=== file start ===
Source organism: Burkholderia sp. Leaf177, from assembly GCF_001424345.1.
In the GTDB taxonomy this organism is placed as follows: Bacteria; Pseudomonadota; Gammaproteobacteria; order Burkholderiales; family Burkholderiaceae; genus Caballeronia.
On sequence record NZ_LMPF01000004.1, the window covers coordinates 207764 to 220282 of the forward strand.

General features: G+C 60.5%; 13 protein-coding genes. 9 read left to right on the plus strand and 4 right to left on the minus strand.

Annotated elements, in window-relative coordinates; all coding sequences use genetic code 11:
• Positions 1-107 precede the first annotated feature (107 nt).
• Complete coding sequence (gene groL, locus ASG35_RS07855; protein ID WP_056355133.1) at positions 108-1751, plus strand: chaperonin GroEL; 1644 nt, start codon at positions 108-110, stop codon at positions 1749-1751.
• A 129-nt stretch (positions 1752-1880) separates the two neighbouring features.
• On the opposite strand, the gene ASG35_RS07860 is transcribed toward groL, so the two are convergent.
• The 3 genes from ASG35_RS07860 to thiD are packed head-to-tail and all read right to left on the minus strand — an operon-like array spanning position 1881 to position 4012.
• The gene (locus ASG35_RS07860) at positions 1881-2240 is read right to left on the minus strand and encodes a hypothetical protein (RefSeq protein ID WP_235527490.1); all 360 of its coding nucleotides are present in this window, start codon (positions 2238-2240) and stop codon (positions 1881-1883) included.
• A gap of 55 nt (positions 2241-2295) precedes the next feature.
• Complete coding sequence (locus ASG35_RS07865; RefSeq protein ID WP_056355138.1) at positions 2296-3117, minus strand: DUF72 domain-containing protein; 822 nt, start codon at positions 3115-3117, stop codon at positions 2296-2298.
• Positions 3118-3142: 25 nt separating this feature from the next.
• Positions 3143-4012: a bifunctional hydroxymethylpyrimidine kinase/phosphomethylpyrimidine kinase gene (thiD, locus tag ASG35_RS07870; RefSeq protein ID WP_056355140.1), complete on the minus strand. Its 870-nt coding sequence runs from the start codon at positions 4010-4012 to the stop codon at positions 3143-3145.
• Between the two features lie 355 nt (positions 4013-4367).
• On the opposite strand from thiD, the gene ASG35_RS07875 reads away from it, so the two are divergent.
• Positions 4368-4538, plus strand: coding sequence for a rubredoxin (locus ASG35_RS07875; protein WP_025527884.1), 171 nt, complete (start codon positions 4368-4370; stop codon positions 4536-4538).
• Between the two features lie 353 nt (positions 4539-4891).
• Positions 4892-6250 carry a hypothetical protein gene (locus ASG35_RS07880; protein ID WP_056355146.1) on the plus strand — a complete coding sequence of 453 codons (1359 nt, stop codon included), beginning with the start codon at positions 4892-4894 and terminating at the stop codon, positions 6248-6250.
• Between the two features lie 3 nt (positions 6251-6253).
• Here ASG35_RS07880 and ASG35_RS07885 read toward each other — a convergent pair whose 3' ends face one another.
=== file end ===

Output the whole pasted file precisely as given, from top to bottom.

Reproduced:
Source organism: Burkholderia sp. Leaf177, from assembly GCF_001424345.1.
In the GTDB taxonomy this organism is placed as follows: Bacteria; Pseudomonadota; Gammaproteobacteria; order Burkholderiales; family Burkholderiaceae; genus Caballeronia.
On sequence record NZ_LMPF01000004.1, the window covers coordinates 207764 to 220282 of the forward strand.

General features: G+C 60.5%; 13 protein-coding genes. 9 read left to right on the plus strand and 4 right to left on the minus strand.

Annotated elements, in window-relative coordinates; all coding sequences use genetic code 11:
• Positions 1-107 precede the first annotated feature (107 nt).
• Complete coding sequence (gene groL, locus ASG35_RS07855; protein ID WP_056355133.1) at positions 108-1751, plus strand: chaperonin GroEL; 1644 nt, start codon at positions 108-110, stop codon at positions 1749-1751.
• A 129-nt stretch (positions 1752-1880) separates the two neighbouring features.
• On the opposite strand, the gene ASG35_RS07860 is transcribed toward groL, so the two are convergent.
• The 3 genes from ASG35_RS07860 to thiD are packed head-to-tail and all read right to left on the minus strand — an operon-like array spanning position 1881 to position 4012.
• The gene (locus ASG35_RS07860) at positions 1881-2240 is read right to left on the minus strand and encodes a hypothetical protein (RefSeq protein ID WP_235527490.1); all 360 of its coding nucleotides are present in this window, start codon (positions 2238-2240) and stop codon (positions 1881-1883) included.
• A gap of 55 nt (positions 2241-2295) precedes the next feature.
• Complete coding sequence (locus ASG35_RS07865; RefSeq protein ID WP_056355138.1) at positions 2296-3117, minus strand: DUF72 domain-containing protein; 822 nt, start codon at positions 3115-3117, stop codon at positions 2296-2298.
• Positions 3118-3142: 25 nt separating this feature from the next.
• Positions 3143-4012: a bifunctional hydroxymethylpyrimidine kinase/phosphomethylpyrimidine kinase gene (thiD, locus tag ASG35_RS07870; RefSeq protein ID WP_056355140.1), complete on the minus strand. Its 870-nt coding sequence runs from the start codon at positions 4010-4012 to the stop codon at positions 3143-3145.
• Between the two features lie 355 nt (positions 4013-4367).
• On the opposite strand from thiD, the gene ASG35_RS07875 reads away from it, so the two are divergent.
• Positions 4368-4538, plus strand: coding sequence for a rubredoxin (locus ASG35_RS07875; protein WP_025527884.1), 171 nt, complete (start codon positions 4368-4370; stop codon positions 4536-4538).
• Between the two features lie 353 nt (positions 4539-4891).
• Positions 4892-6250 carry a hypothetical protein gene (locus ASG35_RS07880; protein ID WP_056355146.1) on the plus strand — a complete coding sequence of 453 codons (1359 nt, stop codon included), beginning with the start codon at positions 4892-4894 and terminating at the stop codon, positions 6248-6250.
• Between the two features lie 3 nt (positions 6251-6253).
• Here ASG35_RS07880 and ASG35_RS07885 read toward each other — a convergent pair whose 3' ends face one another.